Harvesting human embryonic stem (hES) cells is a highly controversial field of research because it rests on the destruction of human embryos. Altering the procedure of nuclear transfer (NT) is suggested to generate hES cell lines without ethical obstacles by claiming that no embryo would be involved. While discussing the nature of an embryo and related central questions concerning their moral status and the respect they deserve, this paper argues that the entity created by somatic cell nuclear transfer (SCNT) or (...) altered nuclear transfer (ANT) is an embryo and has the same moral status as a natural embryo. Respect for the embryo is expressed by the ethical principles of proportionality, probability and subsidiarity. This paper argues that the human embryo should only be taken for research with high ranking goals, which are proven in animal experimentation and for which there are no alternatives. This makes ANT obsolete and shows that SCNT to produce hES cells is premature at the present time. (shrink)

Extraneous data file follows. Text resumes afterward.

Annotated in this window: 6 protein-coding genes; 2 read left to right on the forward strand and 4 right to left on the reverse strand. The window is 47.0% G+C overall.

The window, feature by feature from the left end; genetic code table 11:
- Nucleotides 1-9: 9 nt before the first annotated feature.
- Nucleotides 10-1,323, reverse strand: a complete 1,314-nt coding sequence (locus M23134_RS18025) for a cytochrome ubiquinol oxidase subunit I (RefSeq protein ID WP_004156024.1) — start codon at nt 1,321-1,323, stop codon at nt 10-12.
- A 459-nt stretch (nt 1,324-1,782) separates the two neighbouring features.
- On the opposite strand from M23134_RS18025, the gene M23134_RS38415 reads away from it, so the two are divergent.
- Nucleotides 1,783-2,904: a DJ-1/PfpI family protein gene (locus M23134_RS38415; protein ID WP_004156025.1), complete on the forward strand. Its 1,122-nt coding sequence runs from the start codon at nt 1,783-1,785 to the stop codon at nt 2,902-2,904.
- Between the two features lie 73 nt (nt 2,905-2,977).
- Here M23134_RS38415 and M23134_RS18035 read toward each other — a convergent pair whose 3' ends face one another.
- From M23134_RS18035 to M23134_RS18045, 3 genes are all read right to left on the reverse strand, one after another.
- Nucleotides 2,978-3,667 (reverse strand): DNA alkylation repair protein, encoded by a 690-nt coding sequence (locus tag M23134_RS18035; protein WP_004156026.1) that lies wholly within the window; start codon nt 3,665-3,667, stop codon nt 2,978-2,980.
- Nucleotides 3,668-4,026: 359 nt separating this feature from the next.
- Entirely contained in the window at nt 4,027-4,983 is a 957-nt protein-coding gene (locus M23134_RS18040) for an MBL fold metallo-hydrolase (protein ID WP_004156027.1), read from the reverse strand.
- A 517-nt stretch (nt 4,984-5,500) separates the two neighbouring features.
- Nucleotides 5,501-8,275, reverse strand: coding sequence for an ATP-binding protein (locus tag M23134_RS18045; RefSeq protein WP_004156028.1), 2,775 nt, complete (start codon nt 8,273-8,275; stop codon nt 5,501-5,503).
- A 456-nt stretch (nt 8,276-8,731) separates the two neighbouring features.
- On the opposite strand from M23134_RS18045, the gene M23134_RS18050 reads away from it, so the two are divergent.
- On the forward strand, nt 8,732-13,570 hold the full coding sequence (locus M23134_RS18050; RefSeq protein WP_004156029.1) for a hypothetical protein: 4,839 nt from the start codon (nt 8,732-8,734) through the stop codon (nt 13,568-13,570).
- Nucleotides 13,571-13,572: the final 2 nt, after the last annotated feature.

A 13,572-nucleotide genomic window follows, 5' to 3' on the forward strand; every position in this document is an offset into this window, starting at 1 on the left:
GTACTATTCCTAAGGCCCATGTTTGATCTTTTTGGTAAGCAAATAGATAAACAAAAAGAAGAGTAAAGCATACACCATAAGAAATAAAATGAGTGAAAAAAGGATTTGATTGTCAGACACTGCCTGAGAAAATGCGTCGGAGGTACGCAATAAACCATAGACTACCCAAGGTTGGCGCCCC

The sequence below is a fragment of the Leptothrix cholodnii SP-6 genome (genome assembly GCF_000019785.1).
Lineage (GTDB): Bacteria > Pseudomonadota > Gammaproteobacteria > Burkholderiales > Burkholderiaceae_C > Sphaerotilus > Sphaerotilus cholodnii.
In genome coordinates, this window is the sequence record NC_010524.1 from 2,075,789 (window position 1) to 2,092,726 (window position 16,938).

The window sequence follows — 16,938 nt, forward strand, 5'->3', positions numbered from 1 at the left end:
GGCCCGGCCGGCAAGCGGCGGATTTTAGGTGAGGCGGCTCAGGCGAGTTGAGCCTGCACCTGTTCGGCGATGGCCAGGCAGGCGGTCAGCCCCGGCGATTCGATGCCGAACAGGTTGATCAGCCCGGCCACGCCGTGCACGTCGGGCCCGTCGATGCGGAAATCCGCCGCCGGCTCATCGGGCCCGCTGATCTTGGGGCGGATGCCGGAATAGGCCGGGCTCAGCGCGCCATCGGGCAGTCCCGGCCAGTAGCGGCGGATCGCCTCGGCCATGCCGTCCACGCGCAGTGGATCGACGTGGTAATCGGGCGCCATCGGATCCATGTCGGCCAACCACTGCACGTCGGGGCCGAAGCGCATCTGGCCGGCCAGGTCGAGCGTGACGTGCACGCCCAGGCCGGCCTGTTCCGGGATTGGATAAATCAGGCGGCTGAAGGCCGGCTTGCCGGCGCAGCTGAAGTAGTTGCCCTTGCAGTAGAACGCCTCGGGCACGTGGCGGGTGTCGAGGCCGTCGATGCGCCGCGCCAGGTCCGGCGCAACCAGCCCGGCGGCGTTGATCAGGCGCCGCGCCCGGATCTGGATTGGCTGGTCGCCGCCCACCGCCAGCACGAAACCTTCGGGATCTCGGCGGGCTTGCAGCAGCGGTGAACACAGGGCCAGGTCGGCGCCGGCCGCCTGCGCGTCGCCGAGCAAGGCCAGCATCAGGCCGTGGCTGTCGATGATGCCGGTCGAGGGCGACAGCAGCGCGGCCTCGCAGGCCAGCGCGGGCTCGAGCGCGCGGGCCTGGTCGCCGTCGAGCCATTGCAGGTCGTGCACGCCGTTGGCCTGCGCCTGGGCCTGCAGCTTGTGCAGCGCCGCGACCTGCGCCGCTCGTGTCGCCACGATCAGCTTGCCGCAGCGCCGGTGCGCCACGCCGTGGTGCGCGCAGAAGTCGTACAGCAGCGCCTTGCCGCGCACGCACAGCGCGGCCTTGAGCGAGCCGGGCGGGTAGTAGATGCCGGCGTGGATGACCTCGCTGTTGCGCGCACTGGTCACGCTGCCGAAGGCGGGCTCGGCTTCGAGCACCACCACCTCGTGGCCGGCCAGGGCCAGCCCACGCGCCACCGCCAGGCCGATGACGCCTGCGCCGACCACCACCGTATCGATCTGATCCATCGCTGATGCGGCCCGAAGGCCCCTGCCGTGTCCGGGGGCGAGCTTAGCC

The introduction of new medical treatments based on invasive technologies has often been surrounded by both hopes and fears. Hope, since a new intervention can create new opportunities either in terms of providing a cure for the disease or impairment at hand; or as alleviation of symptoms. Fear, since an invasive treatment involving implanting a medical device can result in unknown complications such as hardware failure and undesirable medical consequences. However, hopes and fears may also arise due to the cultural (...) embeddedness of technology, where a therapy due to ethical, social, political and religious concerns could be perceived as either a blessing or a threat. While Deep Brain Stimulation (DBS) for treatment resistant depression (TRD) is still in its cradle, it is important to be proactive and try to scrutinize both surfacing hopes and fears. Patients will not benefit if a promising treatment is banned or avoided due to unfounded fears, nor will they benefit if DBS is used without scrutinizing the arguments which call for caution. Hence blind optimism is equally troublesome. We suggest that specificity, both in terms of a detailed account of relevant scientific concerns as well as ethical considerations, could be a way to analyse expressed concerns regarding DBS for TRD. This approach is particularly fruitful when applied to hopes and fears evoked by DBS for TRD, since it can reveal if our comprehension of DBS for TRD suffer from various biases which may remain unnoticed at first glance. We suggest that such biases exist, albeit a further analysis is needed to explore this issue in full. (shrink)